• $\begingroup$ That's great! I've heard of SSRIs, but not SRIs. I'll ask my doctor about them. Thanks! $\endgroup$ – Thom Blair III Dec 7 '16 at 11:47
  • $\begingroup$ Clomipramine in a low dose works for me. $\endgroup$ – jwenting Dec 7 '16 at 11:48

I would recommend some form of kidney or liver failure. If the systems that filter toxins out of the bloodstream fail, constant intervention is required to perform that function, or it's fatal.

In fact, a regular life outside of regular medical treatments could be used to describe the process of dialysis, which is used for kidney failure. Moreover, both kidney and liver filaure typically result in circulatory dysfunction as well, which can manifest in the symptoms you describe.

For that matter, people who have organ transplants require anti-rejection medications for the rest of their lives, to prevent their immune systems from attacking and destroying their transplanted organs, so you could go that route. Your character got a kindey or liver transplant, and in the absence of medication, their transplanted organ gets attacked by their immune system, and they begin suffering from the symptoms of both organ rejection and liver/kidney disease.


Have a look at Addison's disease. Patients have to take cortisole pills once or twice daily and increase the dose in stress situations. A so-called Addisonian crisis can lead to death within a few days.

Alternatively Diabetes insipidus. Those patients suffer from excessive urine production, like up to twenty liters a day. Without treatment they have to drink the same amount, otherwise they die from dehydration. But even if drinking enough they can still get life threatening electrolyte disorders. The urine production can be normalized with DDAVP, administered as nasal spray once or twice daily. https://en.wikipedia.org/wiki/Diabetes_insipidus


In the most general sense, look for chronic diseases or missing organs.

As people have already mentioned, hormonal diseases such as cortisol production issues (Addison's) and hyperthyroid (Graves') or hypothyroid (Hashimoto's). They will all cause death and a host of other issues if left untreated for long due to your body trying to compensate.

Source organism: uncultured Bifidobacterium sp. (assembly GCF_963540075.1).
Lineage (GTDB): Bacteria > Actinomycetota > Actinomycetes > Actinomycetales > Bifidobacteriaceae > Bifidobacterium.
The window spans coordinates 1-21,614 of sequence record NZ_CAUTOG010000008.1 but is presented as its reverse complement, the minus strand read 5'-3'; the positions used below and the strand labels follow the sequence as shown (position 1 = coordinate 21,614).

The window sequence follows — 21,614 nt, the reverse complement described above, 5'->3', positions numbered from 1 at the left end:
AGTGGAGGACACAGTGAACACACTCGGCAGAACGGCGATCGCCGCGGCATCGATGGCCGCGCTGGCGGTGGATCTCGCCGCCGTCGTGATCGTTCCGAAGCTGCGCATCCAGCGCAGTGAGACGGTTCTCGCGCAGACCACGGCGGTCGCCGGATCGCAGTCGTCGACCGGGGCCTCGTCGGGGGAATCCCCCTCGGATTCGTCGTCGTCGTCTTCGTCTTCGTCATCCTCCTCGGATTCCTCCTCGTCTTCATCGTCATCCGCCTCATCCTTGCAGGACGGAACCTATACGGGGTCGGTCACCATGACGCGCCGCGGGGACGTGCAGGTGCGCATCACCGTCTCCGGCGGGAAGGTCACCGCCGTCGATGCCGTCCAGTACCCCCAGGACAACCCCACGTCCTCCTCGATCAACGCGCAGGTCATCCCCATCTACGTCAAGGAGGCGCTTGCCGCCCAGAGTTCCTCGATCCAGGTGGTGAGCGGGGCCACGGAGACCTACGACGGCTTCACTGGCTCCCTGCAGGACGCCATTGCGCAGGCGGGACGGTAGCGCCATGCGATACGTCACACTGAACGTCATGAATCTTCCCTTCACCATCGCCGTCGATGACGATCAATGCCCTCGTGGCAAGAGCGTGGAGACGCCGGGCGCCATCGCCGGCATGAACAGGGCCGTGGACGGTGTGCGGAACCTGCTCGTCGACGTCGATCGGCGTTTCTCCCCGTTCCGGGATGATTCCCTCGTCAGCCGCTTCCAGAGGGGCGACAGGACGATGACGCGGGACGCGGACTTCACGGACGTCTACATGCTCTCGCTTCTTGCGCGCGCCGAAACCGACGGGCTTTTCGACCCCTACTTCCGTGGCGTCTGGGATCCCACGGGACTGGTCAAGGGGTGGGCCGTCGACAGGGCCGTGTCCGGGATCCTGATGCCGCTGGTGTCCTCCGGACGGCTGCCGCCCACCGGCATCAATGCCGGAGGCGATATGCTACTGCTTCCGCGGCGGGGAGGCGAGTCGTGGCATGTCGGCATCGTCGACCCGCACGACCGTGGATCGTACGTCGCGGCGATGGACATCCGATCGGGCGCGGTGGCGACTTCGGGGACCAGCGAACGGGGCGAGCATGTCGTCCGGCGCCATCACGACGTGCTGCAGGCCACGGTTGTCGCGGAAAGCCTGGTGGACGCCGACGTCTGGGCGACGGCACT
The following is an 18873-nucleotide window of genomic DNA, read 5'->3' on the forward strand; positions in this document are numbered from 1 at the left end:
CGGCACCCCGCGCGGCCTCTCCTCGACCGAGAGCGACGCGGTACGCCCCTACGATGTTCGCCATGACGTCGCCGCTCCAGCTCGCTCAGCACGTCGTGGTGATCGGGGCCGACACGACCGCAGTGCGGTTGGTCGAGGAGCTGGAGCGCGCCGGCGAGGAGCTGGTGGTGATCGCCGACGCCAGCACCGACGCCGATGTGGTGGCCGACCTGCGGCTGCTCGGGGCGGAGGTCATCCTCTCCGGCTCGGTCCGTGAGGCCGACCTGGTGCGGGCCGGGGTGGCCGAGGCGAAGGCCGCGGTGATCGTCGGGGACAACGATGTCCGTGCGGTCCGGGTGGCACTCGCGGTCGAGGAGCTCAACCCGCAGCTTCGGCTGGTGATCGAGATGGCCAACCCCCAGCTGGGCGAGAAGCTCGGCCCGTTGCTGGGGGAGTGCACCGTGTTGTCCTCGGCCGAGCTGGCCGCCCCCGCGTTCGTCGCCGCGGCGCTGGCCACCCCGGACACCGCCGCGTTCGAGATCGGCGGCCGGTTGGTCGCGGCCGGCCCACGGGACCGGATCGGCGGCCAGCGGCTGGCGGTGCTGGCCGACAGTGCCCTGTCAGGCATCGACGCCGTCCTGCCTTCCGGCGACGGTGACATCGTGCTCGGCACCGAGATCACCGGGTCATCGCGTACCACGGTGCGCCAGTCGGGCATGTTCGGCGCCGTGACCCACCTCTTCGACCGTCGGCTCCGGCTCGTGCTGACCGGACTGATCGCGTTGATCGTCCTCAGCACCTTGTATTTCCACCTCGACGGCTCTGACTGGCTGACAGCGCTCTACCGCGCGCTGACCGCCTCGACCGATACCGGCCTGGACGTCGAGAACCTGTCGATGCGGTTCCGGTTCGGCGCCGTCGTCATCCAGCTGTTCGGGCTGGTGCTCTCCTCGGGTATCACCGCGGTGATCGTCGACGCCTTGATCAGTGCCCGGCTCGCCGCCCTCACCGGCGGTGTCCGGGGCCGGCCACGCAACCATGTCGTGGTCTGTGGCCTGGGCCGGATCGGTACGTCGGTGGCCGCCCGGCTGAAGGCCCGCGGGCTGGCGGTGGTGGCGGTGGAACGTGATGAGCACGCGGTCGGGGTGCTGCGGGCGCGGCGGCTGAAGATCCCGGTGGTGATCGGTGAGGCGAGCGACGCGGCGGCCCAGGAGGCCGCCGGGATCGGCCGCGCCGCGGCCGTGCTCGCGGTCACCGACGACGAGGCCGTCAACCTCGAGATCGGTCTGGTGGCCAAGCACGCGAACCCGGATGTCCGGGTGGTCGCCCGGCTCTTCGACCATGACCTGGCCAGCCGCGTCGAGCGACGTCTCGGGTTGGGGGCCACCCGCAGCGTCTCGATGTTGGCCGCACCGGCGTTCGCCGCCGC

Sleep problems are a common side-effect due effects to melatonin imbalances. Even people with hypothyroid who tend to almost hibernate can still have insomnia (they can pass out from tiredness instead of actually sleeping).

Seizures are a bit more difficult. I thought that requires neurological issues. You could go for pernicious anemia (inability to properly absorb B12). This one requires regular injections. Will damage your nervous system if not treated. Other symptoms are similar to other types of anemia (tiredness).

It also depends on the time you want your character to be able to go without medicine. People with Addison's can die rather quickly without medicine. People with Graves' should be able to go a bit without medicine, but will also quickly wither away to nothing (cannot eat enough to keep up the increased metabolism speed). People with hypothyroid can go for years without medicine, though they wouldn't be worth much (think of an animal in hibernation). People with pernicious anemia can go until their B12 stores run out (the body builds up stores) which should be several months. All the timings also depend on the severity of the disease. I gave estimates for rather bad cases.


Immune System Suppression

If you're willing to make a disease up for the sake of story, you could have one where someone's immune system is suppressed or completely eliminated, and they require a drug to stay alive. Such a plot device has been used in Stargate SG-1, in the form of the drug tretonin.

In SG-1, when tretonin is injected into a normal human being, it eliminates their immune system, leading to life-long dependence on the drug. In Jaffa, a race in Stargate that is derived from humans but with a genetic dependency on another alien species for their immune systems, tretonin allows them to replace their dependency on an alien species with a dependency on the drug. In either case, the condition ("disease") of lacking an immune system means that if you miss a dose of tretonin, you will die quickly if you do not take more.



Malaria won't immediately cause death if the medicine is not taken but will cause it after some time.

It causes Seizures, if a fever attack erupts in the middle of the night you can have Irregular sleeping and can surely cause Premature death.

To treat and slow down Malaria you can take pills every day.

Source: https://en.wikipedia.org/wiki/Malaria

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    $\begingroup$ I want to play FarCry 2 again... $\endgroup$ – Goufalite Dec 6 '16 at 10:28
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    $\begingroup$ I exactly thought that while reading the OP ;) $\endgroup$ – A.Danzi Dec 6 '16 at 10:29
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    $\begingroup$ No. You treat malaria and it's gone or possibly knocked into hiding. I carried it for more than 20 years with zero symptoms and zero medicine. (It definitely was in hiding those years as I didn't go within several hundred miles of the malaria zone in those years.) You take regular pills in the zone as prevention, not treatment. $\endgroup$ – Loren Pechtel Dec 6 '16 at 21:56
  • $\begingroup$ Since the disease is still there I would call it treatment, not prevention. To prevent is to avoid getting sick. $\endgroup$ – A.Danzi Dec 7 '16 at 9:21